PricewaterhouseCoopers produces detailed IFRS guidance

A new publication from PricewaterhouseCoopers, Financial Reporting in the Mining Industry – International Financial Reporting Standards (FRIM), provides an essential guide on how to tackle the many challenges which arise in applying International Financial Reporting Standards (IFRS) to the mining sector.

IFRS does not easily accommodate some important characteristics of the mining industry, including:

  • The need for large up-front investment, with low success rates on exploration spending and long lead-times on new projects
  • The existence of significant back-end costs, when mines are eventually closed, including obligations to the workforce and local communities 
  • The existence of activities which result in saleable production but also contribute towards the development of the mine, and hence deliver longer term benefits as well.

Brian Taylor, FRIM project leader, PricewaterhouseCoopers, said:”Over the last few years, the mining industry has seen a rapid expansion in the number of entities which report under IFRS. To date, however, there has been little guidance to help mining entities in dealing with industry-specific issues. We have prepared FRIM to help fill this void, and we are confident it will contribute towards improving comparability across what is arguably one of the world’s most global industries.”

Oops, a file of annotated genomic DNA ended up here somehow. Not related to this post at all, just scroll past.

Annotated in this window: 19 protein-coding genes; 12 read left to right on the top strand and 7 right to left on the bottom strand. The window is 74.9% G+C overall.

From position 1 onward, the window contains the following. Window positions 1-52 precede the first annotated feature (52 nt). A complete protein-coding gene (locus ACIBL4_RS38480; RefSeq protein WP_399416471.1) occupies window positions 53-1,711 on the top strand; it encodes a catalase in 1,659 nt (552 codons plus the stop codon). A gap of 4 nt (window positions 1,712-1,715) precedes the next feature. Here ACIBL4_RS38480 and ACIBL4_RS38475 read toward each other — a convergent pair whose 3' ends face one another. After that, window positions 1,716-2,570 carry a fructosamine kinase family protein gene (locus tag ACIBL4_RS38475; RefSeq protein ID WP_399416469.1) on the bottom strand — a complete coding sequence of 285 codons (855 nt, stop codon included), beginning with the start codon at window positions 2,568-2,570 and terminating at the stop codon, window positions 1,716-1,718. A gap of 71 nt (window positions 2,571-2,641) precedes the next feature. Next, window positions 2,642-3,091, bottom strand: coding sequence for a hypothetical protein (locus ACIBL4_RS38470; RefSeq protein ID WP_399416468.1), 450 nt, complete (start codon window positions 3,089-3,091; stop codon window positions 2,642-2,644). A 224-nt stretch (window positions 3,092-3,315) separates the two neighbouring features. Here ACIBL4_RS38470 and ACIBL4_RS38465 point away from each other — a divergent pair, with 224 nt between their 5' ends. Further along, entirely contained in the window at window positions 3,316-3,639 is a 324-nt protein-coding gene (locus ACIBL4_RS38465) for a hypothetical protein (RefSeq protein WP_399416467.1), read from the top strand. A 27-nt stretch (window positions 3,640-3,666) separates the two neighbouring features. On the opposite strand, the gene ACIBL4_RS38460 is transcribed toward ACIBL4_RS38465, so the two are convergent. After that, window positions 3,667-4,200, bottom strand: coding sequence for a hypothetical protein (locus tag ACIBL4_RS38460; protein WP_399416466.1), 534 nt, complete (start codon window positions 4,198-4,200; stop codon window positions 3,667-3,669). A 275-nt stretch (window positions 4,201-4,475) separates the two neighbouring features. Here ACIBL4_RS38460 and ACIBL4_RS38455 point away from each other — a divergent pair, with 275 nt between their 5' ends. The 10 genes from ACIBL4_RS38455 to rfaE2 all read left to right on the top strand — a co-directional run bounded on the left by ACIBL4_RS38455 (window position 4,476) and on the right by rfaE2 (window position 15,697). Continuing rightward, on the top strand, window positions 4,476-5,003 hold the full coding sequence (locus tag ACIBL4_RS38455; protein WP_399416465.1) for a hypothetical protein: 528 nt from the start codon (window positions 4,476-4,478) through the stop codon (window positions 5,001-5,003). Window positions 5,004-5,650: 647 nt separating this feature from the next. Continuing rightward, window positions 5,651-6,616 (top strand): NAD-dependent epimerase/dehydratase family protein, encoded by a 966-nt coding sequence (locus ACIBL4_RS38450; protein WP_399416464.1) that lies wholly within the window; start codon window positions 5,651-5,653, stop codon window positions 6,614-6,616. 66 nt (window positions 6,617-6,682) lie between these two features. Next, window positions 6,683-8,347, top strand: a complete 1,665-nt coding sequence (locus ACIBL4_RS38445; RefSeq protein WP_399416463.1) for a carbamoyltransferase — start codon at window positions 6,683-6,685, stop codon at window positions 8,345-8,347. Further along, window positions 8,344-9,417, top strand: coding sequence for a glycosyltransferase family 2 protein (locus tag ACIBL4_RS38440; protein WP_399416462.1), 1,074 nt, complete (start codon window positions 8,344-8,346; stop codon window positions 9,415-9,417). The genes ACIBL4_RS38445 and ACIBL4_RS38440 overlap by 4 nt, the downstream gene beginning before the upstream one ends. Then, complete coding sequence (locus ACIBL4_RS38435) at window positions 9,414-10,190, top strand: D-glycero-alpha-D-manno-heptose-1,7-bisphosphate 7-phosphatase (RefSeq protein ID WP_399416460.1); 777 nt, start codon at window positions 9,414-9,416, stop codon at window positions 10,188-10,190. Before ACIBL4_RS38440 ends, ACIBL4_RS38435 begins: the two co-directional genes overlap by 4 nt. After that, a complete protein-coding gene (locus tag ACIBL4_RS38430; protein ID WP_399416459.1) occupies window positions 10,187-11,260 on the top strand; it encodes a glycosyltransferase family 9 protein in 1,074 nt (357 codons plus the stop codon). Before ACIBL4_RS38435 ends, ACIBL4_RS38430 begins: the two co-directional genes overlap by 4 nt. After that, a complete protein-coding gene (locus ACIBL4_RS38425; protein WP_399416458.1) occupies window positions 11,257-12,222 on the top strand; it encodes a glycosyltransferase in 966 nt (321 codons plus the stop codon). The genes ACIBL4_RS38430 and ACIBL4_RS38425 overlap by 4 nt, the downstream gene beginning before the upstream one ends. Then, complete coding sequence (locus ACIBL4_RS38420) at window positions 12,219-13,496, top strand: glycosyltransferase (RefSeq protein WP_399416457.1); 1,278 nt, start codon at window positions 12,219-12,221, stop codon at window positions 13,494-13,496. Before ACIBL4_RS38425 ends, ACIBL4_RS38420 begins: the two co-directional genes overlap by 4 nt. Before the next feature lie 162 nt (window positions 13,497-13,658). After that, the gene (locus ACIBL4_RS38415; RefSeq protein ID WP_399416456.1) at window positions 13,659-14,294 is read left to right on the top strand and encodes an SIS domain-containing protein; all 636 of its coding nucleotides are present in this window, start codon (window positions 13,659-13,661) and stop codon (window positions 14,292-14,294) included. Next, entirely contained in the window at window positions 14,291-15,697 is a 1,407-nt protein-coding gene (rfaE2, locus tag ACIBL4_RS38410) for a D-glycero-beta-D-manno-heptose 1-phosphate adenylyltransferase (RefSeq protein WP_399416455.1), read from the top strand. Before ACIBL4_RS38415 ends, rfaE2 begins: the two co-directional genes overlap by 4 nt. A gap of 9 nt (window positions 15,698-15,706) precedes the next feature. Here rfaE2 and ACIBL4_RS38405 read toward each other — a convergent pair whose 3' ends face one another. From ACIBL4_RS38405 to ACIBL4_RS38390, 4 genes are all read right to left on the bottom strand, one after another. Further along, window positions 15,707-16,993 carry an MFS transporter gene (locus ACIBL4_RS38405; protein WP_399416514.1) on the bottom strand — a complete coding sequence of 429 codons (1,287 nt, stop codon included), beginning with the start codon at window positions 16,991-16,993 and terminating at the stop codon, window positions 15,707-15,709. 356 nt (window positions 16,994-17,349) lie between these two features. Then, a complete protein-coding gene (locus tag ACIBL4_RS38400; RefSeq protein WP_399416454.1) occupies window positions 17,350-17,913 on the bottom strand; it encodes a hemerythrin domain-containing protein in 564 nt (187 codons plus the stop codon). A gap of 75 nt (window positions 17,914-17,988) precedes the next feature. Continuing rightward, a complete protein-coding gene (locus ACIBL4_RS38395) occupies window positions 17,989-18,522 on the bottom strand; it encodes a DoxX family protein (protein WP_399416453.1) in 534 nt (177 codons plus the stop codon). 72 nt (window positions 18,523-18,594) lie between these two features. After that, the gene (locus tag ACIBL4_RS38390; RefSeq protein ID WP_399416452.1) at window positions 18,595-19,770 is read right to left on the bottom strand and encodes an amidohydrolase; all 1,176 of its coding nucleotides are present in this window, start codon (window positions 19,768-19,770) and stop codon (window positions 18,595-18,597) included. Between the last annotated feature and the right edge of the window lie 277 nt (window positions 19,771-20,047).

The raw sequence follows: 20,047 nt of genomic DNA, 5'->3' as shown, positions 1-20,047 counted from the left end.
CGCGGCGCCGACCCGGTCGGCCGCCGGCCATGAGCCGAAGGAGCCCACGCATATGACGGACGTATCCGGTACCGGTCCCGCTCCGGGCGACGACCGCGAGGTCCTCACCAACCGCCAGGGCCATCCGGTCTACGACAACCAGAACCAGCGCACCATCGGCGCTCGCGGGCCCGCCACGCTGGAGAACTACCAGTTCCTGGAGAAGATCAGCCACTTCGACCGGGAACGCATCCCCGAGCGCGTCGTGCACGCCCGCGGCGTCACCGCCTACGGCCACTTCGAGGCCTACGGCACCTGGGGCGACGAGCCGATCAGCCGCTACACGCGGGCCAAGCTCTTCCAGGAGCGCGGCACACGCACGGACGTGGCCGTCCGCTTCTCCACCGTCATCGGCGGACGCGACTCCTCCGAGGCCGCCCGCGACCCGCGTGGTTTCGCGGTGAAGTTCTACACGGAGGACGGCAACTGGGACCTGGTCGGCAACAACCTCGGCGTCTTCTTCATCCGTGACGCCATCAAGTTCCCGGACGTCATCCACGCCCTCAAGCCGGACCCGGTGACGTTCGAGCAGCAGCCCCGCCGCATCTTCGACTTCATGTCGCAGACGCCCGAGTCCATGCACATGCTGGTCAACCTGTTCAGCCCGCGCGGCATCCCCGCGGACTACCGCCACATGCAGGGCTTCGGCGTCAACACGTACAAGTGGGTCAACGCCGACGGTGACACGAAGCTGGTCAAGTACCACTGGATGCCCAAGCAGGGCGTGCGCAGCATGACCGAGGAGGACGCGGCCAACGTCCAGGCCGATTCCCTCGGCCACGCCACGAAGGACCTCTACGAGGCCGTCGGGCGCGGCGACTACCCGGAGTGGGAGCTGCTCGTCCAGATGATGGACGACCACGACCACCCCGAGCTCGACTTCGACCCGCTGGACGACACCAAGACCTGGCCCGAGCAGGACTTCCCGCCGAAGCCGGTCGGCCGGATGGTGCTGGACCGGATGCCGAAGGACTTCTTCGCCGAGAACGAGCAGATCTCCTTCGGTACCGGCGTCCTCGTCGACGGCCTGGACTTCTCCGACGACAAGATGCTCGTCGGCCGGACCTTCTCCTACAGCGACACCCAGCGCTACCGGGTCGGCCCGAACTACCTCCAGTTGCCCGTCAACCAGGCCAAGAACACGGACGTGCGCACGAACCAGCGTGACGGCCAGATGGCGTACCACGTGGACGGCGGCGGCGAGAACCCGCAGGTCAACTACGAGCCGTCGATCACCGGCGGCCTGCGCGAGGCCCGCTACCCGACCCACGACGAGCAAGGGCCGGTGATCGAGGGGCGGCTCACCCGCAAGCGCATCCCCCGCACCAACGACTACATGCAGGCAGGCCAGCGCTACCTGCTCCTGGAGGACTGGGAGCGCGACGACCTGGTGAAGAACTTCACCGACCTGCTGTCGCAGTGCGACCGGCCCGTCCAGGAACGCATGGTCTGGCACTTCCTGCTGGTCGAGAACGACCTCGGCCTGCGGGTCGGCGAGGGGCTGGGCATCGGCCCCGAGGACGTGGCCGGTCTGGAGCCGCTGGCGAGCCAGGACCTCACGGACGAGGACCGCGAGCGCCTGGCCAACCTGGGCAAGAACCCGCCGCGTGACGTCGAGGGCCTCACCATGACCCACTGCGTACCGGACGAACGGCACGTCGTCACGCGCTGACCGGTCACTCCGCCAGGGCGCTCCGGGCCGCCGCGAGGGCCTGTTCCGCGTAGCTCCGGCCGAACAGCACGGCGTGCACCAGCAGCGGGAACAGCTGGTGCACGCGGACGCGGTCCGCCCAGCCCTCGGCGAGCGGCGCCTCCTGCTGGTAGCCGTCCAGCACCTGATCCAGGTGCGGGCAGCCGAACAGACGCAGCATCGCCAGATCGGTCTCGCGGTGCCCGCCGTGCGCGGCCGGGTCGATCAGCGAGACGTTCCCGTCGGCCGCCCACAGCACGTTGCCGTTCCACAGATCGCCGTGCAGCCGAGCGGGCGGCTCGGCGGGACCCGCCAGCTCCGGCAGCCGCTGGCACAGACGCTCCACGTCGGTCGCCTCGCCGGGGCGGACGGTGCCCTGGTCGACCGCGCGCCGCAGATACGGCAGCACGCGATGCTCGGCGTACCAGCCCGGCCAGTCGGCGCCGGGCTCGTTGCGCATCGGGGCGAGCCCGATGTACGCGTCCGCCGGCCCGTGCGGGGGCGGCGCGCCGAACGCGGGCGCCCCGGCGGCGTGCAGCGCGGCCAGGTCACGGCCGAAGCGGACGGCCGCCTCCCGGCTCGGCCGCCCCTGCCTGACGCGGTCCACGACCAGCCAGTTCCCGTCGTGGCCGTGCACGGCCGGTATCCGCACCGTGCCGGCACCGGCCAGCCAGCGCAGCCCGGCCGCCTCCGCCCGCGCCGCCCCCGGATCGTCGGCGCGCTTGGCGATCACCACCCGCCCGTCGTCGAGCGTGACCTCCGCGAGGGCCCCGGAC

Areas of particular difficulty for the sector include the commissioning of new operations; decommissioning; business combinations; deferred stripping; long-term stockpiles; impairment; functional currency; and the determination of the reserve/resource base for accounting purposes. The policies adopted in these (and other) areas can have a crucial impact on the amounts reported in a mining entity’s financial statements. IAS 39, dealing with financial instruments, has also posed challenges for mining entities  – as it has for many industries. Mining companies that assumed their activities would fall outside IAS 39 have often found this is not the case, for example because of the rules on ’embedded derivatives’.

The International Accounting Standards Board has established an Extractive Activities working group. However, the working group is not expected to issue formal guidance to the mining industry for several years. While the companies in some sectors have formed industry groups to discuss solutions and improve consistency, in the absence of detailed guidance from the standard-setters, this has not happened in the mining sector.

Against this background, FRIM provides a comprehensive analysis of the policies that mining entities can adopt under IFRS across a broad range of industry specific issues.

The publication will be useful for executives and financial managers in the mining industry as well as investors, analysts, accounting bodies and governments interested in the accounting and reporting practices of the mining industry.